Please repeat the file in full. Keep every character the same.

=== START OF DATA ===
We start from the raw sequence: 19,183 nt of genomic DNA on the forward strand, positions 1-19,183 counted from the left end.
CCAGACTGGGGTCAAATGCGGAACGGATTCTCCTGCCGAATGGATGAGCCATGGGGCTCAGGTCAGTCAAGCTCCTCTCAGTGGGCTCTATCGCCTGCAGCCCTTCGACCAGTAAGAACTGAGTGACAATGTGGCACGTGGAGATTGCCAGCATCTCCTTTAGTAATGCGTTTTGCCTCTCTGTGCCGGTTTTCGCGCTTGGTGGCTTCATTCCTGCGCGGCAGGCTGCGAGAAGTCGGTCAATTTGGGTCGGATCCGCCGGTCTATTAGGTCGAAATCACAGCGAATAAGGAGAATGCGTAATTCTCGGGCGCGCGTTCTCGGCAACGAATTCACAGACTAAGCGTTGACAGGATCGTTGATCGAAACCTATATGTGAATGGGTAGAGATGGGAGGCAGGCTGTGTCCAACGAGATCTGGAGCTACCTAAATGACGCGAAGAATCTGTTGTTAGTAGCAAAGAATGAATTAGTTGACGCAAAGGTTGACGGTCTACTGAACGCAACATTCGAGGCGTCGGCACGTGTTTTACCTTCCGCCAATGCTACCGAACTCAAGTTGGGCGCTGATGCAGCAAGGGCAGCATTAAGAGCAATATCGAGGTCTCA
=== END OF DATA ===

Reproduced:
We start from the raw sequence: 19,183 nt of genomic DNA on the forward strand, positions 1-19,183 counted from the left end.
CCAGACTGGGGTCAAATGCGGAACGGATTCTCCTGCCGAATGGATGAGCCATGGGGCTCAGGTCAGTCAAGCTCCTCTCAGTGGGCTCTATCGCCTGCAGCCCTTCGACCAGTAAGAACTGAGTGACAATGTGGCACGTGGAGATTGCCAGCATCTCCTTTAGTAATGCGTTTTGCCTCTCTGTGCCGGTTTTCGCGCTTGGTGGCTTCATTCCTGCGCGGCAGGCTGCGAGAAGTCGGTCAATTTGGGTCGGATCCGCCGGTCTATTAGGTCGAAATCACAGCGAATAAGGAGAATGCGTAATTCTCGGGCGCGCGTTCTCGGCAACGAATTCACAGACTAAGCGTTGACAGGATCGTTGATCGAAACCTATATGTGAATGGGTAGAGATGGGAGGCAGGCTGTGTCCAACGAGATCTGGAGCTACCTAAATGACGCGAAGAATCTGTTGTTAGTAGCAAAGAATGAATTAGTTGACGCAAAGGTTGACGGTCTACTGAACGCAACATTCGAGGCGTCGGCACGTGTTTTACCTTCCGCCAATGCTACCGAACTCAAGTTGGGCGCTGATGCAGCAAGGGCAGCATTAAGAGCAATATCGAGGTCTCA